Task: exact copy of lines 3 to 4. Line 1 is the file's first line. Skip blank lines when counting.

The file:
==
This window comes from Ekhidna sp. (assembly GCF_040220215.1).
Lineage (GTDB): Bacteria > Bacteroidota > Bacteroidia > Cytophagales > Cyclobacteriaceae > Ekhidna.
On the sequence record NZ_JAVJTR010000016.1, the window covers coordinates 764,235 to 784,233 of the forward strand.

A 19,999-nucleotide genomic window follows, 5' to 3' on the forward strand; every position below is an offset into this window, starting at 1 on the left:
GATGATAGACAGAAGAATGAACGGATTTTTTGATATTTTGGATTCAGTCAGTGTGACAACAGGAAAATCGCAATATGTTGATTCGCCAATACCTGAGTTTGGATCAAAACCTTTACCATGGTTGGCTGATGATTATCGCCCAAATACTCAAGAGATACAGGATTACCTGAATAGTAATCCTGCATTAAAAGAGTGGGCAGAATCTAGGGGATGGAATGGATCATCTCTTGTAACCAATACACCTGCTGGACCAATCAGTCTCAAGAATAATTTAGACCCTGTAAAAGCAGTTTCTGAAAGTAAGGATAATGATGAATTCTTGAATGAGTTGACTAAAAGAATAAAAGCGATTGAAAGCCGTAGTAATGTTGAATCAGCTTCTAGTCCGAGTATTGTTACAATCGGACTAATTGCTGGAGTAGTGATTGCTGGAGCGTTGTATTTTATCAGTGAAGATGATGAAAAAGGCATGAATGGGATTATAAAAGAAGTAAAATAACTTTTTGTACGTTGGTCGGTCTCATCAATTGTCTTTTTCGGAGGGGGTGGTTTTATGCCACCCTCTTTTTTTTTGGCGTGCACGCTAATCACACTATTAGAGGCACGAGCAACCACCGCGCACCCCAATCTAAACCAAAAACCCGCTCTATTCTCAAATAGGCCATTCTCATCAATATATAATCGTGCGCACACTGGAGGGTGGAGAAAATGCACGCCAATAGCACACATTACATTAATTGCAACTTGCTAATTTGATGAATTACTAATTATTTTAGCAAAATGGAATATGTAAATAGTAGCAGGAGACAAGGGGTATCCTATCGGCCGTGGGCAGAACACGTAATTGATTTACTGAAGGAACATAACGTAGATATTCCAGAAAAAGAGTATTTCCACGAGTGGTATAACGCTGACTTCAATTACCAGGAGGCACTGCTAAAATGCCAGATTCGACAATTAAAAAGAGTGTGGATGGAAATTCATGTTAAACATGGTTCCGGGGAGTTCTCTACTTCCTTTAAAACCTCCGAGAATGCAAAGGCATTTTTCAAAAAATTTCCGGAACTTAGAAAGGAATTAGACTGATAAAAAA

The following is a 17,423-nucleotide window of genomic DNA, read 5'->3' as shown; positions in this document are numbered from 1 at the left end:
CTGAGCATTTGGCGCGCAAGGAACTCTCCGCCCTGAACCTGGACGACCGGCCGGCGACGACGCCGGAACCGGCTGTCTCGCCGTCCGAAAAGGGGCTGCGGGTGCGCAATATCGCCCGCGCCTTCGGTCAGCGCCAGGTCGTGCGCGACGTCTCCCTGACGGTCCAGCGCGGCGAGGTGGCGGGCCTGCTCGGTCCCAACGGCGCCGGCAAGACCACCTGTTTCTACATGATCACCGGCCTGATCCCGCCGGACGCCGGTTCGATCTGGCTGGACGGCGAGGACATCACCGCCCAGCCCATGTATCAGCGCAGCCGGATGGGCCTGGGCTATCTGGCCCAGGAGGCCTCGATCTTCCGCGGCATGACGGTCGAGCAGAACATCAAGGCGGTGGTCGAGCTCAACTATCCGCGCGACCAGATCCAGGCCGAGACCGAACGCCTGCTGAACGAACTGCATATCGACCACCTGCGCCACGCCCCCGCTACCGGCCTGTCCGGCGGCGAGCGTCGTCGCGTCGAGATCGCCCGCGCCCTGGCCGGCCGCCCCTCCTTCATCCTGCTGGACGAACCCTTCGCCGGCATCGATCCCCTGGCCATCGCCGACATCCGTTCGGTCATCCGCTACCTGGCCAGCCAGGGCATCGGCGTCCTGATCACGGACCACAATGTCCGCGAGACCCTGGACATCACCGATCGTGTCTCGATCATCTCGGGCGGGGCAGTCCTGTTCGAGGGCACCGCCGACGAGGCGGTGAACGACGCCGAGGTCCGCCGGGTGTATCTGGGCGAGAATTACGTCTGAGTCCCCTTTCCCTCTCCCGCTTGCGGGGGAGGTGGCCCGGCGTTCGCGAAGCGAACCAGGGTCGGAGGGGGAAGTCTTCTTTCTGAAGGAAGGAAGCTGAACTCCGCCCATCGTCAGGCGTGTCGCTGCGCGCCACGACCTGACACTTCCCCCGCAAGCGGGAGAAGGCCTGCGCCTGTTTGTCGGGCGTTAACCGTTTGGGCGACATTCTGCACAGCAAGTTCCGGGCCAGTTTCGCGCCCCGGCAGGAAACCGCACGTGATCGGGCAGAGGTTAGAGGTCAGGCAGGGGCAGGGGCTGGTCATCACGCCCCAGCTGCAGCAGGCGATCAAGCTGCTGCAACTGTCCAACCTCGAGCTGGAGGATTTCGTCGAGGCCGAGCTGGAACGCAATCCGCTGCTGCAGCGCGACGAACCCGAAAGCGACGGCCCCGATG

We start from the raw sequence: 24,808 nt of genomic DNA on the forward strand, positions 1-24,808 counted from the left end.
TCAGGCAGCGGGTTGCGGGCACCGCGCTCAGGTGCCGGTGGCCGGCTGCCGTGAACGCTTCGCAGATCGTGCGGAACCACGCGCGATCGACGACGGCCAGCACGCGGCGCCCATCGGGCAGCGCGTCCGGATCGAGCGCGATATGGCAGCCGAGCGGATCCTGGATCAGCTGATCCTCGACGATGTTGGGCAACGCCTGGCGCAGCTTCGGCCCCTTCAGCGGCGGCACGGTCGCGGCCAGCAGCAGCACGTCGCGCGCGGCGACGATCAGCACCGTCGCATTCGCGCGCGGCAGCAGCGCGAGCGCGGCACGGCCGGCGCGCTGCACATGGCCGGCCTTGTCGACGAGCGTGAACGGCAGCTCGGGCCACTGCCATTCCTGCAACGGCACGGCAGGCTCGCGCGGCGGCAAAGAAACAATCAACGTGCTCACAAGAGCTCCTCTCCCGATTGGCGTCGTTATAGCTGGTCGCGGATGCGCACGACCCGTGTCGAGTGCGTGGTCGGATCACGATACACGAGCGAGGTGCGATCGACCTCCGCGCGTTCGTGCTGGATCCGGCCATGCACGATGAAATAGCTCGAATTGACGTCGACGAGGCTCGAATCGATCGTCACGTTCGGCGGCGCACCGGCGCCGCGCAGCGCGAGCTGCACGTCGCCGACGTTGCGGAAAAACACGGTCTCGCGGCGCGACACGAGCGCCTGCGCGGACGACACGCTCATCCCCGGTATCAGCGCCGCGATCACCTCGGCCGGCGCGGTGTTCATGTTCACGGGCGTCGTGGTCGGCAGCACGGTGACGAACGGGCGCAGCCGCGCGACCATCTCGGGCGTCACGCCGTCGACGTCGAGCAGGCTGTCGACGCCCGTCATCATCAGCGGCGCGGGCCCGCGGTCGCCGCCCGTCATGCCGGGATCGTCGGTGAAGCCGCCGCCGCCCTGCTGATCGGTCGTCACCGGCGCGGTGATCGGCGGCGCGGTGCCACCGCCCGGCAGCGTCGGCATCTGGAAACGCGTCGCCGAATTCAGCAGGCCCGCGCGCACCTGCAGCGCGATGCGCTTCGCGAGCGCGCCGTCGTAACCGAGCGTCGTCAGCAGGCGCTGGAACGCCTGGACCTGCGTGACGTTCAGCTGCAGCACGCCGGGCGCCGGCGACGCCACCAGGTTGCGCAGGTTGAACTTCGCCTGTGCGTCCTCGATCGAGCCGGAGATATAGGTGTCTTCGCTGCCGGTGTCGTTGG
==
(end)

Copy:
On the sequence record NZ_JAVJTR010000016.1, the window covers coordinates 764,235 to 784,233 of the forward strand.

A 19,999-nucleotide genomic window follows, 5' to 3' on the forward strand; every position below is an offset into this window, starting at 1 on the left: